Jazzing up pheasant
I get a lot of pheasants from the shoot where I do a little picking-up — they are often free as the game dealer isn’t keen to take the birds and the keeper doesn’t want to pay to have them taken away. This means most of the 130-odd bag is eaten by the beaters, Guns and pickers-up. Often there is a rush to see who can get the partridges, of which we only have a few on two drives, but the pheasants are less sought after. I took a lot of pheasant last season and want to use up what I have left over, but I’m getting a bit bored of it and wondered if you had any tips for making it more interesting?
You are limited only by your own imagination and skill. There are lots of ways to use pheasant, just as there are lots of ways to use, say, pork. The thing to do is to assess the meat you have and make a decision on how best to use it. For example, pheasant can be very lean so if you wish to make sausage rolls or pâté from it you will need to add some fat, whether it be butter, lard or duck fat, or perhaps some fat minced pork or bacon. Then you have to think about how tough the meat is likely to be.
You can curry pheasant with great success but if you cannot curry other things well then perhaps give this a miss.
I would suggest taking a few well-loved recipes you have made with other meats and try them with pheasant. There are also lots of great cookery courses out there or you could simply follow some prominent game chefs online to get ideas. Perhaps take a look at some of the brilliant books on the subject. There is no shortage of inspiration and it needn’t be tricky.
We eat a lot of pheasant escalope in our house. Simply slice the breasts to butterfly them, dip them in milk and then flour — or flour, egg and breadcrumbs — and pan fry with a little butter. Delicious. TM I know that gunpowder was first developed and used in China, but when did we Brits first use it?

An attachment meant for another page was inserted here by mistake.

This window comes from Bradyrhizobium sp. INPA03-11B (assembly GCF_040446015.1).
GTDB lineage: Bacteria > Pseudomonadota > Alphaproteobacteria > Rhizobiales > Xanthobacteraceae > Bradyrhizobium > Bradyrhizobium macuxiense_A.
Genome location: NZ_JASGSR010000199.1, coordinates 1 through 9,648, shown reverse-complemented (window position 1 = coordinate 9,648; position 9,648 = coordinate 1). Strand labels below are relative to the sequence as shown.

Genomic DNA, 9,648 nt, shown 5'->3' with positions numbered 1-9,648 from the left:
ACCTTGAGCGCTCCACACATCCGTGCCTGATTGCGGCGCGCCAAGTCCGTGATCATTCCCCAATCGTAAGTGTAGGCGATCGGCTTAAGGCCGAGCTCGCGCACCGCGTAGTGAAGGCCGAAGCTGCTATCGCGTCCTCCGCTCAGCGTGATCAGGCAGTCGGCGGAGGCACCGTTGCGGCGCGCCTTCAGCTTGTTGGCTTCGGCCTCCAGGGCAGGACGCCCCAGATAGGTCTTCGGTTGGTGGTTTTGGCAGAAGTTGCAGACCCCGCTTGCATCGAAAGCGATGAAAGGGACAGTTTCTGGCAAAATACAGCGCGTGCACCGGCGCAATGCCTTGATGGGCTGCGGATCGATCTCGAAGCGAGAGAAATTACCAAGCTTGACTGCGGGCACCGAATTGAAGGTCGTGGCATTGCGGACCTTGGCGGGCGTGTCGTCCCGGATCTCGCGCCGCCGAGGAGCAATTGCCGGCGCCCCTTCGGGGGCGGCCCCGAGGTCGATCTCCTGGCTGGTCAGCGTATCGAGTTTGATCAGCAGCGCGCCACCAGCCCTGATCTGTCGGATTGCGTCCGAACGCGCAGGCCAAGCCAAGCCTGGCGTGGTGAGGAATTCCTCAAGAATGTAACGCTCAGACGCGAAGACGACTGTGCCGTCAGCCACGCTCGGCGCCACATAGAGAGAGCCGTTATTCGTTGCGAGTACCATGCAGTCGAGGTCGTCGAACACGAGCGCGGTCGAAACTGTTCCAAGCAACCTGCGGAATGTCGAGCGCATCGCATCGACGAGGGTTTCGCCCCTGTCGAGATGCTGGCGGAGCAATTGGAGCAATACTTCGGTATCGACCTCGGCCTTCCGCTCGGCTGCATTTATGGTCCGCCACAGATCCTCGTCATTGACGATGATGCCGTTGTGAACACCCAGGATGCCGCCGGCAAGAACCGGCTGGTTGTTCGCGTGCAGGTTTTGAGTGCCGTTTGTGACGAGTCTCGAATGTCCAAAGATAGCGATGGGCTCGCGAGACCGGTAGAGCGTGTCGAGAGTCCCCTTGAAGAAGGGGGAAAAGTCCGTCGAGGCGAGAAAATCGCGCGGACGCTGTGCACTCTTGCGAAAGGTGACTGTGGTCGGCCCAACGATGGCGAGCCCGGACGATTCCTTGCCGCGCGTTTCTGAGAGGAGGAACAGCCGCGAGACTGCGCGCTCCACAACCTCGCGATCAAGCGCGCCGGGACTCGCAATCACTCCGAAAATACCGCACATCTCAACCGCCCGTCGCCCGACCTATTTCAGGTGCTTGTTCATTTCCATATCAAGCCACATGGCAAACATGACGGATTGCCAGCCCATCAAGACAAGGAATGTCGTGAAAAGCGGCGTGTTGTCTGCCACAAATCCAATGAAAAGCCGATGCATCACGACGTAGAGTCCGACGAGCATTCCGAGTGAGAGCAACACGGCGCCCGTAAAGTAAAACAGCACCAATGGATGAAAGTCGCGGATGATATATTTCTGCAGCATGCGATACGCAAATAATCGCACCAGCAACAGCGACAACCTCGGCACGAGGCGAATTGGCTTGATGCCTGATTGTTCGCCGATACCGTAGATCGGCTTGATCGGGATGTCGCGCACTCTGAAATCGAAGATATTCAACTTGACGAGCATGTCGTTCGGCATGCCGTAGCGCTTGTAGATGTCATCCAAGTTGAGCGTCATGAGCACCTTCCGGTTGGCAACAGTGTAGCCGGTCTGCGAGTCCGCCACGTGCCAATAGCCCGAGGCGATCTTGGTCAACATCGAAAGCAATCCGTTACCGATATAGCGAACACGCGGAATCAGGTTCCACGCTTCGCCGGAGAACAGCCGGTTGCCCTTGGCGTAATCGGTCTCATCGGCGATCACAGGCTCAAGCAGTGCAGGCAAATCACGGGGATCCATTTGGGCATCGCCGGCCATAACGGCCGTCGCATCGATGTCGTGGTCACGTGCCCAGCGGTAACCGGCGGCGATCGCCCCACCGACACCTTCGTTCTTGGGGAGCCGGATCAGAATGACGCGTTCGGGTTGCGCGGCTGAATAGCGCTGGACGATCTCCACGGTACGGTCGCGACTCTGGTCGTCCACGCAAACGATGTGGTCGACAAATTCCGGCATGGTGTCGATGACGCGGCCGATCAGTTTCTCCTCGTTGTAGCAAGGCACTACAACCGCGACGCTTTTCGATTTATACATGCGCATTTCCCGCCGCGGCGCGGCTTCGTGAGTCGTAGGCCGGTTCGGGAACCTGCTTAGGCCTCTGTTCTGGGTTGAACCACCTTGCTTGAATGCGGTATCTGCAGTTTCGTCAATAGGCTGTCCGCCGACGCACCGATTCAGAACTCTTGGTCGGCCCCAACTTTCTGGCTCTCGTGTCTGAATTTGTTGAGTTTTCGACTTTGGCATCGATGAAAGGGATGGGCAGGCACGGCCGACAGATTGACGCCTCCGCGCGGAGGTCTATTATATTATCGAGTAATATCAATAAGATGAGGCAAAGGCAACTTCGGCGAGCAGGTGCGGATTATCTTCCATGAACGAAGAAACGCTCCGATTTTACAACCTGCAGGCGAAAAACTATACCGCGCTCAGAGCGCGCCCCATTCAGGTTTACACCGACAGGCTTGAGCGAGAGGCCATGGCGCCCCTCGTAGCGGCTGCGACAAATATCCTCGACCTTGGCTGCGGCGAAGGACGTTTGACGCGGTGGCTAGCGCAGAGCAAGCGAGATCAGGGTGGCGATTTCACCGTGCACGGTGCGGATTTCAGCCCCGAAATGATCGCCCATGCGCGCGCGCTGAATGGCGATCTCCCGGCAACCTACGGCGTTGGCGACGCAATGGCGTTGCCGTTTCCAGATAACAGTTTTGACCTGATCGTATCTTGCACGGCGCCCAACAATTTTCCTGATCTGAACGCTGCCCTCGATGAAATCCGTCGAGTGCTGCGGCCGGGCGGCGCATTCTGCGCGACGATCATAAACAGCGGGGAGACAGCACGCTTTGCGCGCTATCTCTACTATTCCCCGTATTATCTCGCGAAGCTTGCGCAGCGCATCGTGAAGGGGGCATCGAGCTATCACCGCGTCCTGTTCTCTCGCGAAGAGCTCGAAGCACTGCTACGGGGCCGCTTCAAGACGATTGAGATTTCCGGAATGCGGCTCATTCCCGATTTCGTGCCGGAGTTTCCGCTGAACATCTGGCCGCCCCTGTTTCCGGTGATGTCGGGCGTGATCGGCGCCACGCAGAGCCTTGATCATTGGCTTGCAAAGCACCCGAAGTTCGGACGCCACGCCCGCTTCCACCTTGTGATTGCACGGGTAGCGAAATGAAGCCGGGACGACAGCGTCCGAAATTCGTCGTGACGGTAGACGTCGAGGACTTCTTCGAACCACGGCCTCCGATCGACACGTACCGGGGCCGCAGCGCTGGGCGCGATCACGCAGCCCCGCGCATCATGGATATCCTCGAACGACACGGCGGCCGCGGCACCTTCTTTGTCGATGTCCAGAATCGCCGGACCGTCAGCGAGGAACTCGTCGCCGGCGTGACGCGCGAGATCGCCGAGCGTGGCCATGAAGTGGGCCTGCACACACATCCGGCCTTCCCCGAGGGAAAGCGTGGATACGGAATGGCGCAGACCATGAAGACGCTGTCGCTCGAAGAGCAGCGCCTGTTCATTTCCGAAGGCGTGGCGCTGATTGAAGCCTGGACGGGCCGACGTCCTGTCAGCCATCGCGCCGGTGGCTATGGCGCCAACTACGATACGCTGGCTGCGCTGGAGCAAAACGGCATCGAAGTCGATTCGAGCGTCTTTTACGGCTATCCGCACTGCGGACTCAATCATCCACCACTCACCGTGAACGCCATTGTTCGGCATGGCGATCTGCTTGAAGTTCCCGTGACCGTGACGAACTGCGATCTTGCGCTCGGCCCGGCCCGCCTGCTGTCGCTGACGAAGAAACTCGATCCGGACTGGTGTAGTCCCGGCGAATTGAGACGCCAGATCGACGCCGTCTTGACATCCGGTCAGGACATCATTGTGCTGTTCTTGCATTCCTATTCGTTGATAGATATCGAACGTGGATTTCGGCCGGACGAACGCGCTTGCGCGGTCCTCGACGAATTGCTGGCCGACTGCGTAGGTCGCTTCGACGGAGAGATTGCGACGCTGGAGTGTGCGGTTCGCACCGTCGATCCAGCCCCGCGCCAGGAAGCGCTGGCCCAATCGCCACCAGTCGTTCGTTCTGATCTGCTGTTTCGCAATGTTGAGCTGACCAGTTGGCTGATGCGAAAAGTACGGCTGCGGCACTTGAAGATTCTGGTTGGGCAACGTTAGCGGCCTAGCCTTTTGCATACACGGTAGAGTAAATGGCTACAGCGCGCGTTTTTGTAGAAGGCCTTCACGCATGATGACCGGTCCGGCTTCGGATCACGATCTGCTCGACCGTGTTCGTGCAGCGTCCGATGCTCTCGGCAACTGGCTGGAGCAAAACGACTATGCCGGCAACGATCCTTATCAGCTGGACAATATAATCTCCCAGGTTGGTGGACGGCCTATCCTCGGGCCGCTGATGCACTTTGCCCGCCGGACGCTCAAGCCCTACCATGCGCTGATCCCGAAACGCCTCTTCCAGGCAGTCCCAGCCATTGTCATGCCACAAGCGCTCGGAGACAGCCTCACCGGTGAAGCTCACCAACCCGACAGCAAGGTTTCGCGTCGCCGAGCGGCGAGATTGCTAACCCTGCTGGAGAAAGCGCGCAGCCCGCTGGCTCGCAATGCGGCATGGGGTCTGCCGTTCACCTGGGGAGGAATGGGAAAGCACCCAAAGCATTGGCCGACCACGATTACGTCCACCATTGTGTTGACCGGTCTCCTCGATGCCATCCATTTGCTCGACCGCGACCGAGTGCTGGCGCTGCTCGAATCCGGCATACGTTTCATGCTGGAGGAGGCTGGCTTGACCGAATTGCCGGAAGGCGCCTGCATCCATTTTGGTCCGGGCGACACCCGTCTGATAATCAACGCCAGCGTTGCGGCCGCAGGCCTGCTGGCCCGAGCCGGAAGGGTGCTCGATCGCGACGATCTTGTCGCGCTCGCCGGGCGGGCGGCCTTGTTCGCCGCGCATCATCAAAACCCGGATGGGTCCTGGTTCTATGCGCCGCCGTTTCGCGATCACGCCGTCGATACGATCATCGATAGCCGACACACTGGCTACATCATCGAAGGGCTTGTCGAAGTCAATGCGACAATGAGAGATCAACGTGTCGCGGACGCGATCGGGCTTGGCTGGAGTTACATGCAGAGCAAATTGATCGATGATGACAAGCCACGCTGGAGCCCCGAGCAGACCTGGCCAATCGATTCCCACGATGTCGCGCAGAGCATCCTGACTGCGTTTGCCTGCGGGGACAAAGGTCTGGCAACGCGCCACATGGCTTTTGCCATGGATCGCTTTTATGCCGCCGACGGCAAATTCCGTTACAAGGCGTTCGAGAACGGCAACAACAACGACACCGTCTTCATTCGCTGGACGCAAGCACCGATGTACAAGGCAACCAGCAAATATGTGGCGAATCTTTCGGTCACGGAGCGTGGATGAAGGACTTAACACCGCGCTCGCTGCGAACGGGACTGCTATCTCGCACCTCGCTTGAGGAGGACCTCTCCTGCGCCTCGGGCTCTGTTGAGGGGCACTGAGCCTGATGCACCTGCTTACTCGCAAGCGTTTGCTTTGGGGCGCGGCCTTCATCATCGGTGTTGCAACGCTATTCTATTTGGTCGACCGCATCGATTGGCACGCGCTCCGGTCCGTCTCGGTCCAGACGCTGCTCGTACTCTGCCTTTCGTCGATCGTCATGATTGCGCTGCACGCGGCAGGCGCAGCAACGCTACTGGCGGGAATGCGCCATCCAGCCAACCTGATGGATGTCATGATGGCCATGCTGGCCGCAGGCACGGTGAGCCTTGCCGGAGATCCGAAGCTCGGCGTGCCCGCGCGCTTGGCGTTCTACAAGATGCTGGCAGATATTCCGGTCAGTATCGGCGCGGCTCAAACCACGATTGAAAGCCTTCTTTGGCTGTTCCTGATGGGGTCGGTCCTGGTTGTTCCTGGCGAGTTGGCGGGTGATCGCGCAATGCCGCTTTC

As you know, the Chinese developed gunpowder, which is a mixture of saltpeter — also known as potassium nitrate — charcoal and sulphur. By the ninth century, simple bombs, grenades and flame throwers made from hollow bamboo stems were in use and by the end of the
13th century the Chinese employed a metal-barrelled gun.
The use of gunpowder by English soldiers was first recorded at the Battle of Crécy in 1346 during the Hundred Years War with France. At that time gunpowder was simply made using a pestle and mortar and it was not until the 16th century that the first water-driven powder mills appeared. By the 17th century the Tower of
London was the main depository for gunpowder, receiving 144 tons annually. Powder mills were established in many parts of the country, several being built a safe distance from
London on tributaries of the Thames, which provided water power for the manufacturing process. TJ
The use of gunpowder by English soldiers wasfirst recorded at the Battle of Crécy in 1346